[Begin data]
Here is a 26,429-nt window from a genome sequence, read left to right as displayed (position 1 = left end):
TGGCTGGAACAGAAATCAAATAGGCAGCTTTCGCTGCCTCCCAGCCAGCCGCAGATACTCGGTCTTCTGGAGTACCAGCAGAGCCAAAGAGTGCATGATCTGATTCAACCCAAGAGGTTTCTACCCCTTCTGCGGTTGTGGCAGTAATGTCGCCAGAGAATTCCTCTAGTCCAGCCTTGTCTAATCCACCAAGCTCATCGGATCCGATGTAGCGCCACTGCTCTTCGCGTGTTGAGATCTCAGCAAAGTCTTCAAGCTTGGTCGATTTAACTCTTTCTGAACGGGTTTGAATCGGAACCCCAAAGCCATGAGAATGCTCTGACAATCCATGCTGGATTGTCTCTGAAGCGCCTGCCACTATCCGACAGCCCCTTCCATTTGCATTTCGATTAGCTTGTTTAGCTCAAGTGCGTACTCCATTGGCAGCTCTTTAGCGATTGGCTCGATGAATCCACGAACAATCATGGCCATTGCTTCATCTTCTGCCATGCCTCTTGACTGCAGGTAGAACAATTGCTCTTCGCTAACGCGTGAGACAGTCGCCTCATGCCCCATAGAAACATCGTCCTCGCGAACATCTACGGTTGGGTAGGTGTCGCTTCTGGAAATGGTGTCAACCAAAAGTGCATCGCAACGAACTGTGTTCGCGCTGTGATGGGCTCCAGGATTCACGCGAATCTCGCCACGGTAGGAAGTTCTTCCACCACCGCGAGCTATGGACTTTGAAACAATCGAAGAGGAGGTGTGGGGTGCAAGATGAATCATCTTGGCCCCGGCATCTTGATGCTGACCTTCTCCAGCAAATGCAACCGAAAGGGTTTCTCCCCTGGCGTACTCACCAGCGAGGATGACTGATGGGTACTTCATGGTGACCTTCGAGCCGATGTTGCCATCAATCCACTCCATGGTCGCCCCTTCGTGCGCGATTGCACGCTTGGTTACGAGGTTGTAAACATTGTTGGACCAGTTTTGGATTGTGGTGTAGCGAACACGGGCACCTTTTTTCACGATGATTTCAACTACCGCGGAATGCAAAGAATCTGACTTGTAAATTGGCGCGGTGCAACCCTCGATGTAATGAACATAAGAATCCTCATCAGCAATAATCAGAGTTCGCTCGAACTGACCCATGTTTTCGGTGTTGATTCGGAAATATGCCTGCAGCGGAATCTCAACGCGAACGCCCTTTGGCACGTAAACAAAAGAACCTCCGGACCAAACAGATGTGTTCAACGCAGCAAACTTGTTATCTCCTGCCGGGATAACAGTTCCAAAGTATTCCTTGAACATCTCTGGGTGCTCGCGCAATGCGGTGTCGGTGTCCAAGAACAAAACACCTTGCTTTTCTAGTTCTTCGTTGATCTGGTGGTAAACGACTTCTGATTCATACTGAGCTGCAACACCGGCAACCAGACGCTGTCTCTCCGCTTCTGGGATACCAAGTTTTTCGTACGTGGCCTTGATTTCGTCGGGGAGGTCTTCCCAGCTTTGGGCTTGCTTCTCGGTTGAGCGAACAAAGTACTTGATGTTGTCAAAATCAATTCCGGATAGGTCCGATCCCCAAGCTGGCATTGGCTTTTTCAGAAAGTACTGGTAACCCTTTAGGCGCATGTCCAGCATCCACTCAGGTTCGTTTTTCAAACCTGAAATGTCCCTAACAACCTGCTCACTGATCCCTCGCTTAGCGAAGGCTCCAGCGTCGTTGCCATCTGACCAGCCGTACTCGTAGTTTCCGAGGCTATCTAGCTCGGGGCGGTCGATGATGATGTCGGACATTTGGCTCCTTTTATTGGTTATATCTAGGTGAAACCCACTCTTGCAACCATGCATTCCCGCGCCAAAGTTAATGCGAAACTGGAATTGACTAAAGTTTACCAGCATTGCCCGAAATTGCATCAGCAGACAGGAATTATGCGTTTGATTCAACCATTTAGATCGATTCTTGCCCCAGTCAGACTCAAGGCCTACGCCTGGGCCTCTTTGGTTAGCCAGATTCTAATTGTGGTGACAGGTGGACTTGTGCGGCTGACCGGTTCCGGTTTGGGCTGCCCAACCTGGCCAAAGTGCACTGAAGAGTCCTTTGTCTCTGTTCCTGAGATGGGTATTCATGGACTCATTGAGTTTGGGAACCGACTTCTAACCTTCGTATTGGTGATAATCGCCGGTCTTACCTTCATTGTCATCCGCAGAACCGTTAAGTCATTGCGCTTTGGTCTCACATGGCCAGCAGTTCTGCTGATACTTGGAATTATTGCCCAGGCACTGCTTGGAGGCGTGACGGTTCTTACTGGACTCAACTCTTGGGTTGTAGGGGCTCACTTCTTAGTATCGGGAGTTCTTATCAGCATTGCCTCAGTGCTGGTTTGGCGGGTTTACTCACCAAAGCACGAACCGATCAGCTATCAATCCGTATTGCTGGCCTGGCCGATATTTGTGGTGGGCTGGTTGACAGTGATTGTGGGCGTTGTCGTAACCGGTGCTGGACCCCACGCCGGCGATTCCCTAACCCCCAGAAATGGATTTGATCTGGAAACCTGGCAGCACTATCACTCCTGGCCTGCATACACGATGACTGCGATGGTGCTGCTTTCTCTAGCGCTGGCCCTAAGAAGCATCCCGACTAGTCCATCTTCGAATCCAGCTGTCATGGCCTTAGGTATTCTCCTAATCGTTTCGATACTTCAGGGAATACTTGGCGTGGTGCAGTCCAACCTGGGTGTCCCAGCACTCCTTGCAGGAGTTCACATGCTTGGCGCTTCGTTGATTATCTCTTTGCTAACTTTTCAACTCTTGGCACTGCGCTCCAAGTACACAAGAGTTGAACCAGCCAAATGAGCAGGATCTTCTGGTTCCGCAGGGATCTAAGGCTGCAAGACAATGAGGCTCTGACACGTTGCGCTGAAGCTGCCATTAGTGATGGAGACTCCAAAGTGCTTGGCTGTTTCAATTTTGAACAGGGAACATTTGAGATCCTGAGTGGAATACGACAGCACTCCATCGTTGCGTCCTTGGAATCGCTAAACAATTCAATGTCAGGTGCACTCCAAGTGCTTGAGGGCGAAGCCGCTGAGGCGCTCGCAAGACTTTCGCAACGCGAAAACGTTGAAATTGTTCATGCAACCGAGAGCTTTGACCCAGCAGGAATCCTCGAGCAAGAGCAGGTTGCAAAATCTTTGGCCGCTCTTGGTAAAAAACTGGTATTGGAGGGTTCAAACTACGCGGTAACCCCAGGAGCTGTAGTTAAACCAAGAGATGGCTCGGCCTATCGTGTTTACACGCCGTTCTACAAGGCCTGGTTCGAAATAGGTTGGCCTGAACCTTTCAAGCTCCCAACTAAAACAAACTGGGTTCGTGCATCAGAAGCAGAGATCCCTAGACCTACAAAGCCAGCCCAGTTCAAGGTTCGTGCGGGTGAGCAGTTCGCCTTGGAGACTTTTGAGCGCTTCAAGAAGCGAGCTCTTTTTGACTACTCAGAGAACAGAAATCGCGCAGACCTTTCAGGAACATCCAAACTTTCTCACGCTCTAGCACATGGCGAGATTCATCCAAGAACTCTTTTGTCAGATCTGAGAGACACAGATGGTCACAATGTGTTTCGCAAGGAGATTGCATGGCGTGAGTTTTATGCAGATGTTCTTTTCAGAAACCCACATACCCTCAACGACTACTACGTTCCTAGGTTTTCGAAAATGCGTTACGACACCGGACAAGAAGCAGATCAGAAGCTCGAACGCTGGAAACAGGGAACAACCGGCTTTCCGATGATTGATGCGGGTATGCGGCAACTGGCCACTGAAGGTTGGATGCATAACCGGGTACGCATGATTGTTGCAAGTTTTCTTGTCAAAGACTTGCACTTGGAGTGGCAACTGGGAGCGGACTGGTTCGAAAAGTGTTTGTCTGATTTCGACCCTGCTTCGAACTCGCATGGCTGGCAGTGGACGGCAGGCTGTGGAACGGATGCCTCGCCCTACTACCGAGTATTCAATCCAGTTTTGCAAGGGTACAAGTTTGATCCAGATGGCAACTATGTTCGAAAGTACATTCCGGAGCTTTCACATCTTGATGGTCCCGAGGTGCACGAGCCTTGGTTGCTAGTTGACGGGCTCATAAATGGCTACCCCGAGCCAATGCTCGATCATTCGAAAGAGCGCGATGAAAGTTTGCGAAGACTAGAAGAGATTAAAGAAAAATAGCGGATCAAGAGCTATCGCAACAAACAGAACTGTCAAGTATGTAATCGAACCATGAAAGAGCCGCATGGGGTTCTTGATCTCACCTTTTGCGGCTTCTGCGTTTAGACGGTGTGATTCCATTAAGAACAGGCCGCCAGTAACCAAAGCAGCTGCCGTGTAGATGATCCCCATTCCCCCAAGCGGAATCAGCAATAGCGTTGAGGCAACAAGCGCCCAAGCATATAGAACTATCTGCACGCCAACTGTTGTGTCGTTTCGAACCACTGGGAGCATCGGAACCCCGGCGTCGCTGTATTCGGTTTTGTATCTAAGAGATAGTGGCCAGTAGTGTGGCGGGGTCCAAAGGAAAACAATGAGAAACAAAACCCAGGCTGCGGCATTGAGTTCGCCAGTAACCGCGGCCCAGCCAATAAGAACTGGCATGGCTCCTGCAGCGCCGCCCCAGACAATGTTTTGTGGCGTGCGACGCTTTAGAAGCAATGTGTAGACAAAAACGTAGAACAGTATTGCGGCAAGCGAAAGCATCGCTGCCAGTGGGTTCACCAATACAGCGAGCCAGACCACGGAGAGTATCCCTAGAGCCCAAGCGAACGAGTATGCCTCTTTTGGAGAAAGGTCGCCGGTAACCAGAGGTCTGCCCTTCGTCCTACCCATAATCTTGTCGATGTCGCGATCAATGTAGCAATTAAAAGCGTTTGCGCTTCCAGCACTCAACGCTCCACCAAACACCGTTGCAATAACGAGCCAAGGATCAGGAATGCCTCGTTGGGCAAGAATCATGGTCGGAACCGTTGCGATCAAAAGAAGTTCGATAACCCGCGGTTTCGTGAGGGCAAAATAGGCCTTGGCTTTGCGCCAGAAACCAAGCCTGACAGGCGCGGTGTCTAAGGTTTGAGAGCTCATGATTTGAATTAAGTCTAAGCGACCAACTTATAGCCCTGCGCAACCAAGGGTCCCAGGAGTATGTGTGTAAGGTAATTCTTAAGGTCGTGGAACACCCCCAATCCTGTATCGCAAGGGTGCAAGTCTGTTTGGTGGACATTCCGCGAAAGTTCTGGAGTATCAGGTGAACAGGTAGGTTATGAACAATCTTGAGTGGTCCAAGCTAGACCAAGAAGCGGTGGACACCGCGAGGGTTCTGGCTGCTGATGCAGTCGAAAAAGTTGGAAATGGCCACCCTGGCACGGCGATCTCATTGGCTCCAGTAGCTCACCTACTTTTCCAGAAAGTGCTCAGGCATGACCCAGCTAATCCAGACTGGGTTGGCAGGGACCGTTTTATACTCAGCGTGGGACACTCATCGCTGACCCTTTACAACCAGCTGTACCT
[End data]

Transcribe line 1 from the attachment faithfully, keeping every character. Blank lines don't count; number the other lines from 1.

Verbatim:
Here is a 26,429-nt window from a genome sequence, read left to right as displayed (position 1 = left end):